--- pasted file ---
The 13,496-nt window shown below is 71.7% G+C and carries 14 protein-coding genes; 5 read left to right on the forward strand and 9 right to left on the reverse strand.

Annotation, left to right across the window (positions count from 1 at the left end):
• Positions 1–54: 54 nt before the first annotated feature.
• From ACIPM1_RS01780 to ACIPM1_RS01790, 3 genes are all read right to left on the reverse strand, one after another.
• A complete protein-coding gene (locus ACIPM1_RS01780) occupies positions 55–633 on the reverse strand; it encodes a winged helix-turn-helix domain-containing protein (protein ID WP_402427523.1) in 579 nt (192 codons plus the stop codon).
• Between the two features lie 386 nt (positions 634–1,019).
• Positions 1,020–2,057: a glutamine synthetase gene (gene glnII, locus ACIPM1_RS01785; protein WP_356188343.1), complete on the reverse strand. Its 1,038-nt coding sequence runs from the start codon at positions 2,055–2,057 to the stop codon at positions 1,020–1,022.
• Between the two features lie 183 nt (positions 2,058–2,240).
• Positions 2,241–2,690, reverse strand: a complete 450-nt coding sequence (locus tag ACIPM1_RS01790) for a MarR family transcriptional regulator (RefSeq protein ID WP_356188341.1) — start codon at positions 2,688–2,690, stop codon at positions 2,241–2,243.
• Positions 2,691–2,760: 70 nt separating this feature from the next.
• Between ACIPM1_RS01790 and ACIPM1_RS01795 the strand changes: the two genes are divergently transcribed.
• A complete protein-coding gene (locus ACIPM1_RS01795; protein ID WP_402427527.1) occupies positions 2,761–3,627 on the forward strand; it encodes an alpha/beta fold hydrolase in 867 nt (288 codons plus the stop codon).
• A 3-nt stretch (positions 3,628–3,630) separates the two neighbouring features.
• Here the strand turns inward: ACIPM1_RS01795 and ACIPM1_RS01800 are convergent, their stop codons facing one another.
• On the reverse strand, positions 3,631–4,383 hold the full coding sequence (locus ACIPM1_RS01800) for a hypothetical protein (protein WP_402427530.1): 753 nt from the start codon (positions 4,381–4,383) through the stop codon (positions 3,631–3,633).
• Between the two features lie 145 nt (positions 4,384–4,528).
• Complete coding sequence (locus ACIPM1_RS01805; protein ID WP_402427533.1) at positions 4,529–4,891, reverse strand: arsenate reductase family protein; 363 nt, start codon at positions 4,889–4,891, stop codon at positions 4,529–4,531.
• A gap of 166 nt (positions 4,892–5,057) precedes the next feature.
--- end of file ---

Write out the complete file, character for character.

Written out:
The 13,496-nt window shown below is 71.7% G+C and carries 14 protein-coding genes; 5 read left to right on the forward strand and 9 right to left on the reverse strand.

Annotation, left to right across the window (positions count from 1 at the left end):
• Positions 1–54: 54 nt before the first annotated feature.
• From ACIPM1_RS01780 to ACIPM1_RS01790, 3 genes are all read right to left on the reverse strand, one after another.
• A complete protein-coding gene (locus ACIPM1_RS01780) occupies positions 55–633 on the reverse strand; it encodes a winged helix-turn-helix domain-containing protein (protein ID WP_402427523.1) in 579 nt (192 codons plus the stop codon).
• Between the two features lie 386 nt (positions 634–1,019).
• Positions 1,020–2,057: a glutamine synthetase gene (gene glnII, locus ACIPM1_RS01785; protein WP_356188343.1), complete on the reverse strand. Its 1,038-nt coding sequence runs from the start codon at positions 2,055–2,057 to the stop codon at positions 1,020–1,022.
• Between the two features lie 183 nt (positions 2,058–2,240).
• Positions 2,241–2,690, reverse strand: a complete 450-nt coding sequence (locus tag ACIPM1_RS01790) for a MarR family transcriptional regulator (RefSeq protein ID WP_356188341.1) — start codon at positions 2,688–2,690, stop codon at positions 2,241–2,243.
• Positions 2,691–2,760: 70 nt separating this feature from the next.
• Between ACIPM1_RS01790 and ACIPM1_RS01795 the strand changes: the two genes are divergently transcribed.
• A complete protein-coding gene (locus ACIPM1_RS01795; protein ID WP_402427527.1) occupies positions 2,761–3,627 on the forward strand; it encodes an alpha/beta fold hydrolase in 867 nt (288 codons plus the stop codon).
• A 3-nt stretch (positions 3,628–3,630) separates the two neighbouring features.
• Here the strand turns inward: ACIPM1_RS01795 and ACIPM1_RS01800 are convergent, their stop codons facing one another.
• On the reverse strand, positions 3,631–4,383 hold the full coding sequence (locus ACIPM1_RS01800) for a hypothetical protein (protein WP_402427530.1): 753 nt from the start codon (positions 4,381–4,383) through the stop codon (positions 3,631–3,633).
• Between the two features lie 145 nt (positions 4,384–4,528).
• Complete coding sequence (locus ACIPM1_RS01805; protein ID WP_402427533.1) at positions 4,529–4,891, reverse strand: arsenate reductase family protein; 363 nt, start codon at positions 4,889–4,891, stop codon at positions 4,529–4,531.
• A gap of 166 nt (positions 4,892–5,057) precedes the next feature.